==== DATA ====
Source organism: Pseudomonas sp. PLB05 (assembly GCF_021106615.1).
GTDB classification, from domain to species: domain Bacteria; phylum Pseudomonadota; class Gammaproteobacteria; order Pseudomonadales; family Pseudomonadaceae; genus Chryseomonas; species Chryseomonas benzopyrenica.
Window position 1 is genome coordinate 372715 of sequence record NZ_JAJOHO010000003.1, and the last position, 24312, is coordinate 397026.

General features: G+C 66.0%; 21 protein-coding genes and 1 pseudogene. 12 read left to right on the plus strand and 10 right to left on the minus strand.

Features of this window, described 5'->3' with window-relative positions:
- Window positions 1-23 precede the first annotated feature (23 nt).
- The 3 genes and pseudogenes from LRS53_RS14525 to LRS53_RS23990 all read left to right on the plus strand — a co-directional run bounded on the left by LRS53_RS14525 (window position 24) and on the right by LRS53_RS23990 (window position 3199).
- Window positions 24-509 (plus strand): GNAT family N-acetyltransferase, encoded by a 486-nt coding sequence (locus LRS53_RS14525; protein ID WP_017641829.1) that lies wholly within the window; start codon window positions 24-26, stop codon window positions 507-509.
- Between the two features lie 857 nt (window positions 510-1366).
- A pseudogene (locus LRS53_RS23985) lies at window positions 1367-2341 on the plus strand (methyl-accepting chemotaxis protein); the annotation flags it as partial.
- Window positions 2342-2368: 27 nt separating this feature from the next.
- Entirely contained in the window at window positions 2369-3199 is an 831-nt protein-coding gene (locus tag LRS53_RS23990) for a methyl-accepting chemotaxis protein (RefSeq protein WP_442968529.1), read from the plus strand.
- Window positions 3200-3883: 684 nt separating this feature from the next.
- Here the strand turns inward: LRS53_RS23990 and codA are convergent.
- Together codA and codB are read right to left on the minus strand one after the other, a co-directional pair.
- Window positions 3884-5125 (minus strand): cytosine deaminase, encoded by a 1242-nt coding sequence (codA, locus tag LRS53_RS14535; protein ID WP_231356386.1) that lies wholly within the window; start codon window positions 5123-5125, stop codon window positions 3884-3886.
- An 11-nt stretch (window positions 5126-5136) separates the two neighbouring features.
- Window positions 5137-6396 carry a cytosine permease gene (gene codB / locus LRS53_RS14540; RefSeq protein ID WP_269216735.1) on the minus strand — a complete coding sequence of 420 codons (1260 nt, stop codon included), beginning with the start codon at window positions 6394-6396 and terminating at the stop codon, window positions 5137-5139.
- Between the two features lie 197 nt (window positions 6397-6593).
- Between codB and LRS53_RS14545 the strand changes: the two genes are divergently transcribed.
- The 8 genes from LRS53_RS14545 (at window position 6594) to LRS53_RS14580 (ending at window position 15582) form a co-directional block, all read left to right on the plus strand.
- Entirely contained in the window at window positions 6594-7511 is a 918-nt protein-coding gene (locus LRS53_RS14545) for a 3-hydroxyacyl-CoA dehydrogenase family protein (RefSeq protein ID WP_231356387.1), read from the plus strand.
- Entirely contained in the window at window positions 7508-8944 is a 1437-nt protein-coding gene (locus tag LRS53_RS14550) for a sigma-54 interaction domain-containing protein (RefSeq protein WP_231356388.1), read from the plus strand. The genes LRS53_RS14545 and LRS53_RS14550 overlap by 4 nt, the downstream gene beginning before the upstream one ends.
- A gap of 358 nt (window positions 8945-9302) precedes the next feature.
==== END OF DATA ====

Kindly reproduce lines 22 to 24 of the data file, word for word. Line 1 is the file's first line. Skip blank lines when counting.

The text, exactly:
- Entirely contained in the window at window positions 6594-7511 is a 918-nt protein-coding gene (locus LRS53_RS14545) for a 3-hydroxyacyl-CoA dehydrogenase family protein (RefSeq protein ID WP_231356387.1), read from the plus strand.
- Entirely contained in the window at window positions 7508-8944 is a 1437-nt protein-coding gene (locus tag LRS53_RS14550) for a sigma-54 interaction domain-containing protein (RefSeq protein WP_231356388.1), read from the plus strand. The genes LRS53_RS14545 and LRS53_RS14550 overlap by 4 nt, the downstream gene beginning before the upstream one ends.
- A gap of 358 nt (window positions 8945-9302) precedes the next feature.